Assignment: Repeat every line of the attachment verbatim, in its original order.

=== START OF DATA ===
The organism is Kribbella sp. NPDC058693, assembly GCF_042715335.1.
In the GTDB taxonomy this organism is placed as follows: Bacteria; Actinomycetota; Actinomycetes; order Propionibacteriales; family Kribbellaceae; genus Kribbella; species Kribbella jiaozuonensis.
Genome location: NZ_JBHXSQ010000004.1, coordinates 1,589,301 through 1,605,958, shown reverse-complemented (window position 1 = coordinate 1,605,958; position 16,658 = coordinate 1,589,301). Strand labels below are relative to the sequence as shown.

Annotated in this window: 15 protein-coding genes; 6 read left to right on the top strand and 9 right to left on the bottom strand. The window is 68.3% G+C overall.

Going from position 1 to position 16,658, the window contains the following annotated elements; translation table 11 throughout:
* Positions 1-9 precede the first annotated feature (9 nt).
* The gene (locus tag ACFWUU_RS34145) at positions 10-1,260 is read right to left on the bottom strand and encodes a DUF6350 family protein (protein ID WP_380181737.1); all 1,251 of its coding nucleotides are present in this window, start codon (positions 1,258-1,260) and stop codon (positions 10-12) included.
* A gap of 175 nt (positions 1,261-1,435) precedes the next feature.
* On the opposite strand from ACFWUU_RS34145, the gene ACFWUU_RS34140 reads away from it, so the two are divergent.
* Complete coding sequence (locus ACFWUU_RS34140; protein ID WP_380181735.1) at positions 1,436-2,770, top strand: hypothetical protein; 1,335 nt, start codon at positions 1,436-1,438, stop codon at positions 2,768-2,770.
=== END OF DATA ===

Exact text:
The organism is Kribbella sp. NPDC058693, assembly GCF_042715335.1.
In the GTDB taxonomy this organism is placed as follows: Bacteria; Actinomycetota; Actinomycetes; order Propionibacteriales; family Kribbellaceae; genus Kribbella; species Kribbella jiaozuonensis.
Genome location: NZ_JBHXSQ010000004.1, coordinates 1,589,301 through 1,605,958, shown reverse-complemented (window position 1 = coordinate 1,605,958; position 16,658 = coordinate 1,589,301). Strand labels below are relative to the sequence as shown.

Annotated in this window: 15 protein-coding genes; 6 read left to right on the top strand and 9 right to left on the bottom strand. The window is 68.3% G+C overall.

Going from position 1 to position 16,658, the window contains the following annotated elements; translation table 11 throughout:
* Positions 1-9 precede the first annotated feature (9 nt).
* The gene (locus tag ACFWUU_RS34145) at positions 10-1,260 is read right to left on the bottom strand and encodes a DUF6350 family protein (protein ID WP_380181737.1); all 1,251 of its coding nucleotides are present in this window, start codon (positions 1,258-1,260) and stop codon (positions 10-12) included.
* A gap of 175 nt (positions 1,261-1,435) precedes the next feature.
* On the opposite strand from ACFWUU_RS34145, the gene ACFWUU_RS34140 reads away from it, so the two are divergent.
* Complete coding sequence (locus ACFWUU_RS34140; protein ID WP_380181735.1) at positions 1,436-2,770, top strand: hypothetical protein; 1,335 nt, start codon at positions 1,436-1,438, stop codon at positions 2,768-2,770.